3) You're not out of your mind although your family might think so. My fiancee and I just moved here from Florida with alot of negative comments from (my) family. Just because other people don't think it's a good idea don't let them discourage you. If it's really what you want to do, do it and screw everybody else. You'll be happy with where you're at and isn't that all that really matters?


Look me up when you move out here. You know you will eventually so just do it this Summer. See you when you get here.
post #4 of 24
I have worked at 2 resorts, fulltime, yearround for the last 21 years. One in Wyoming and my current resort is in Vermont. I grew up in the resort biz so I guess that's why I feel comfortable with that lifestyle.

My son grad from HS in 2007 and delayed college for a year so he could spend the winter working at Breck. He loved working there. They had really nice employee housing.

He came back after the ski season and is now in college, making his mother very happy.

You can try it out for a season and go from there.
post #5 of 24
Totally makes me think of what Warren Miller's been preaching all these years haha
post #6 of 24
You if you're graduating, a lot of those rental shops will be hiring assistant managers next fall. The pay isn't fabulous but you can make ends meet and some of the companies here in CO have lots of locations which means chances for growth and promotion. While that's a pretty easy entry into the world as it gives you a job that pays, a free pass, and time to ski. Of course, resort towns are just like anywhere else, there are all sorts of jobs. A lot of people in these towns don't want to ski when the tourists are here in force so they prefer a job that has them work weekends and get weekedays off. Waiting tables is an option, being a liftie, retail, and rentals are all valid options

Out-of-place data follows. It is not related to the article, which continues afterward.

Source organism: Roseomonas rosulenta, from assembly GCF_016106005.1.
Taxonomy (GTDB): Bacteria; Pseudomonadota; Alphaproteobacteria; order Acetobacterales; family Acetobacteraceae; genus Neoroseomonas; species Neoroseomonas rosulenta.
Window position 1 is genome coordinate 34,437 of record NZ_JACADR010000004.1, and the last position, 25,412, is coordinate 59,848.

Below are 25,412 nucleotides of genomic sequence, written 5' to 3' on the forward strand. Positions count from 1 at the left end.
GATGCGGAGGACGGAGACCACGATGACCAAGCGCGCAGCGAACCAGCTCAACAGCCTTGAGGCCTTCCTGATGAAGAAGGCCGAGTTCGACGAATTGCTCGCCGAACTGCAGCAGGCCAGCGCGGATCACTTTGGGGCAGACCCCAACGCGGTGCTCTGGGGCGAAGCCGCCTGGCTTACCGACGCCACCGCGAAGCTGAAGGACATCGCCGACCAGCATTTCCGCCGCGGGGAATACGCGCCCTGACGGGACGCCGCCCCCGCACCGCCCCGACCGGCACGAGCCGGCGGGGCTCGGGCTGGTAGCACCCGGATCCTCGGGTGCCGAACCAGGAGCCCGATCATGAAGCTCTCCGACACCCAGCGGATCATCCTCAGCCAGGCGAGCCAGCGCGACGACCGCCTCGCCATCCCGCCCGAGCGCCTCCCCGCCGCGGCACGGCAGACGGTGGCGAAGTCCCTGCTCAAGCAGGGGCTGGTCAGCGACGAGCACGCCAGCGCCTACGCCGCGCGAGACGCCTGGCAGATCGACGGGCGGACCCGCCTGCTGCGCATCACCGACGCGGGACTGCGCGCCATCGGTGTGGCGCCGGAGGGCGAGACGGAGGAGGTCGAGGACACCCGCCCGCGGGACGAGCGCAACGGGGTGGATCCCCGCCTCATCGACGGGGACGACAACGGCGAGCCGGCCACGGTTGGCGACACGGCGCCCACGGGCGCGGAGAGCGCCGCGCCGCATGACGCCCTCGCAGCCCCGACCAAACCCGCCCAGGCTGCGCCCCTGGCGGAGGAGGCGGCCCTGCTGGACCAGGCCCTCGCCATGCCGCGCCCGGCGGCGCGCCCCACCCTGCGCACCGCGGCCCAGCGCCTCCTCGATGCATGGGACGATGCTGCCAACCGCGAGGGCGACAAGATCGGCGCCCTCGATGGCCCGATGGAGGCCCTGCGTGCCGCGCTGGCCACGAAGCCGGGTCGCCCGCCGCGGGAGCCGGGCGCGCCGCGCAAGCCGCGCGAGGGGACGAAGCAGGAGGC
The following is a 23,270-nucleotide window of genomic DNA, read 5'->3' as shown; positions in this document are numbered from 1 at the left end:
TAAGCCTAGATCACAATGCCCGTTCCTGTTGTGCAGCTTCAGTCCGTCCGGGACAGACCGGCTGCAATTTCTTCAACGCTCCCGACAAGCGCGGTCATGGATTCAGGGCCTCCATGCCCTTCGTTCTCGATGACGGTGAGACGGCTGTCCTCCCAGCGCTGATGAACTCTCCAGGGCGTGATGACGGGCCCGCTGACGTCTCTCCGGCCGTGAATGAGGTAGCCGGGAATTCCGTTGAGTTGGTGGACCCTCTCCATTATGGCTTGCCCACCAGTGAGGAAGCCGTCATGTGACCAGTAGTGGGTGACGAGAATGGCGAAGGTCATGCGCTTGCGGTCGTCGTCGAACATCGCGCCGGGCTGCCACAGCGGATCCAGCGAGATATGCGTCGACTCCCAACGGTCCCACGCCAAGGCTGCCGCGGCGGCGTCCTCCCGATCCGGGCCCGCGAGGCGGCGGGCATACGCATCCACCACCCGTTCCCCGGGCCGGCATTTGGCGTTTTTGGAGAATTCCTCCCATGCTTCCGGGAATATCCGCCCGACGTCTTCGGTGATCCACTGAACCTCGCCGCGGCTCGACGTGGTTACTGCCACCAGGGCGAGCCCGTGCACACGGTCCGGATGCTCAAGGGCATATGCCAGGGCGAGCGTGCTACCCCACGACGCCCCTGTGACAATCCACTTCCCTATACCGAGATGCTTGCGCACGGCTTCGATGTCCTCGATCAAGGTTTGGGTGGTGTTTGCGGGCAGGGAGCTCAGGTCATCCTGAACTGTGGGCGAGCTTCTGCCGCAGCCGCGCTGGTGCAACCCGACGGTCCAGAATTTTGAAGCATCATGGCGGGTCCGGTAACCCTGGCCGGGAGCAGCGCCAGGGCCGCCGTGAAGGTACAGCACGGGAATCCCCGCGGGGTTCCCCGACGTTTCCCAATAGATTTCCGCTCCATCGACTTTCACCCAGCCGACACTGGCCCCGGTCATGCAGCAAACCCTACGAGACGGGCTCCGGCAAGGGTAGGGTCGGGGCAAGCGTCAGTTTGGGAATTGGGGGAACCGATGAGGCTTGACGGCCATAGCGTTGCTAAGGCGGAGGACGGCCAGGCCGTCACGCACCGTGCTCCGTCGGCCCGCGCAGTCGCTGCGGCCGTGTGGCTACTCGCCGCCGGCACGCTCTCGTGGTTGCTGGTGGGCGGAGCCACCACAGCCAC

In the end, do what makes you happy
post #7 of 24
Just move out here in October and get a job instructing at one of the 15 resorts hiring non-experienced instructors. If you need a room for a couple months while you get on your feet, let me know and i'll hook you up.
post #8 of 24
I waited until I was 45 to quit a life I hated and move to where the snow is.

Don't waste time if that's where you want to be!
post #9 of 24
Keep in mind, making up your mind to move and be a ski bum is 10 times harder than actually doing it. So, just do it. Oh, you should probably spend 4 or 5 months traveling across Europe this summer first.

You don't want to be a ski instructor. They don't get paid much and you'd just be a glorified babysitter.
post #10 of 24
Quote:
Originally Posted by vinn View Post
You don't want to be a ski instructor. They don't get paid much and you'd just be a glorified babysitter.

He's wrong.

I'm sure most people wouldn't mind being a "glorified babysitter" if they knew they get to teach levels between 4-7 and get to lap 1 and 2 all day (at Loveland...don't know the parameters of glorified babysitters elsewhere).